Black History is deeply rooted in that of the US. This includes traditional African cuisine. Here are some restaurants serving traditional African dishes in New York!

Africana

African, Jamaican, and Haitian cuisine, but sometimes it’s a combination of both, and this place is unsurpassed in superiority. They typically offer a wide variety of dishes such as chicken, beef, pork, chicken, and pork ribs, as well as salads, soups, and sandwiches.

Owner Tamika Gabaroum, a native of Chad, started with a small steam table cart while working for the United Nations. The chef is from Kenya and the food, which is predominantly vegan, offers a good overall picture of African cuisine and offers many dishes associated with a country. Occasionally there is fish and chicken, nicely seasoned with okra, eggplant collars, and sweet potatoes, as well as a wide selection of salads, soups, and sandwiches.

In contrast to the neighboring Tropical Grill, Africana presents itself more as a small café than a nightclub. It is in Jamaica, but close enough to Kennedy to accommodate traffic, and close enough to Jamaica to accommodate traffic.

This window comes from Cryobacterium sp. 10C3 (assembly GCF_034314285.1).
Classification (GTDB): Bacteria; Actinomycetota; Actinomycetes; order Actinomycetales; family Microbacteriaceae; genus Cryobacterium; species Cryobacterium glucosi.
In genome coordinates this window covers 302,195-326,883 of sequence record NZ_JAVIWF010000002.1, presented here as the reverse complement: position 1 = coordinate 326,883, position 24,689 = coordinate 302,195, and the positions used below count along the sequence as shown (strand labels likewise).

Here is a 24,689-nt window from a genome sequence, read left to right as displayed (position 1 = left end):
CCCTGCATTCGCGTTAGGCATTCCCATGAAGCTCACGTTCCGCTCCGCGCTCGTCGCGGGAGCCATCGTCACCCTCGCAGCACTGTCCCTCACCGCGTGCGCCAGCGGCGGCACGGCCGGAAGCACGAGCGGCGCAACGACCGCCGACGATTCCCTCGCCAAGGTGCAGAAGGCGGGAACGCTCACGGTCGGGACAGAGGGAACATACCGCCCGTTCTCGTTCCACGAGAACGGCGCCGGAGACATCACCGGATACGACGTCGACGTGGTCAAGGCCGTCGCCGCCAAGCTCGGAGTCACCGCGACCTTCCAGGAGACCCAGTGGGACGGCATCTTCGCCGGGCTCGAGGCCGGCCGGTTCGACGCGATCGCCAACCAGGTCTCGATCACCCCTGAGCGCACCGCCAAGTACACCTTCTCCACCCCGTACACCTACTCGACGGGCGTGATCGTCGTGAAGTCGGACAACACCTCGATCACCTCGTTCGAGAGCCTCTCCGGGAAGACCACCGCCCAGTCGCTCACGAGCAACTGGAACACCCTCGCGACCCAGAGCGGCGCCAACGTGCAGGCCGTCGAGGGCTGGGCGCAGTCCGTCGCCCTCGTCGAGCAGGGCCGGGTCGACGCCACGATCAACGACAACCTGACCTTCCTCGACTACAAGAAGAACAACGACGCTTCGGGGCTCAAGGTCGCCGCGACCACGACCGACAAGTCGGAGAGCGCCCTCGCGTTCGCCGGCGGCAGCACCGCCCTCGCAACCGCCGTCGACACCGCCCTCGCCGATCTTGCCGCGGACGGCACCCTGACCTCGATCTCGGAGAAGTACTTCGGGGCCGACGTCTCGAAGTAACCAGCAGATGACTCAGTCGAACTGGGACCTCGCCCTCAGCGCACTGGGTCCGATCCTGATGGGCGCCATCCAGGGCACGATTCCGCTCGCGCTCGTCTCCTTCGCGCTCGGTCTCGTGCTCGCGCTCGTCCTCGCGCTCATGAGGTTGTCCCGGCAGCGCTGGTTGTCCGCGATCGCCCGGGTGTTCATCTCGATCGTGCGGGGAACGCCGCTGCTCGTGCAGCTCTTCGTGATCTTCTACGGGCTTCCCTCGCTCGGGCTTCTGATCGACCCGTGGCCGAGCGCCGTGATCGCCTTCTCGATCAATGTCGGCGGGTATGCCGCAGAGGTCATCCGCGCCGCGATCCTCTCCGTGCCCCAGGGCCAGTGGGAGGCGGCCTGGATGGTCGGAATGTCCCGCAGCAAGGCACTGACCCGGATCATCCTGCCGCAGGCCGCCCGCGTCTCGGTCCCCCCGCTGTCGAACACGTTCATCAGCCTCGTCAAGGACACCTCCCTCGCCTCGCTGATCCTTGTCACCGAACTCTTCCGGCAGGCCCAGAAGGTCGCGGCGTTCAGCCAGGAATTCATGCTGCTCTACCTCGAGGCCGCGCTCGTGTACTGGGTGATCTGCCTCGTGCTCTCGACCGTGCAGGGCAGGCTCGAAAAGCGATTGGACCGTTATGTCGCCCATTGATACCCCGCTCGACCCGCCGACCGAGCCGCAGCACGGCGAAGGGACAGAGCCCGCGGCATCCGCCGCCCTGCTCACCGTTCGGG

Teranga

The classic beans and dodo (fried plantain) are a nice meal, together with fried fish, and you can taste different sauces based on the leaves and seeds. These include melon seeds (which look like scrambled eggs) and waterleaf pumpkin, which is made from water-leaf pumpkins – and can be sampled in a variety of sauces.

This is genuine Nigerian home cooking, accompanied by a sauce known as “soup” – and it’s really good.

Joloff

Founded in 1995 by the Diagne family, this restaurant combines Rasta elements with traditional Senegalese cuisine. A decade ago, Pierre Thiam ran his first restaurant in Dakar, the capital of Senegal, but in the meantime, he founded a formal restaurant outside Dakar and published a number of West African cookbooks. Today, he runs his own restaurant, which has reshaped West African cuisine by focusing on gluten-free products and focusing on local ingredients rather than traditional African dishes in New York. There is also a small menu of “traditional” dishes such as macaroni and cheese, as well as a “modern” version of the traditional rice and bean dish.

Buka

Vietnamese refugees who brought spring rolls to Dakar in the 1950s can enjoy a variety of starters that are rare in West African restaurants.

The layout – up to the bistro-style, that is – could be a plate of fried plantains, boiled sweet potatoes, and eggs, or a bowl of rice and beans for the timekeepers. The main course is a mustard salad – flavored onions, tomatoes, garlic, and coriander. Drinks include a palm wine, which is definitely worth a try, and a selection of cocktails. The American taste that some perceive is represented by Lookman Mashood and Nat Goldberg, founded by former New York Mayor Michael Bloomberg.

These restaurants can be very romantic!

So is Central Park!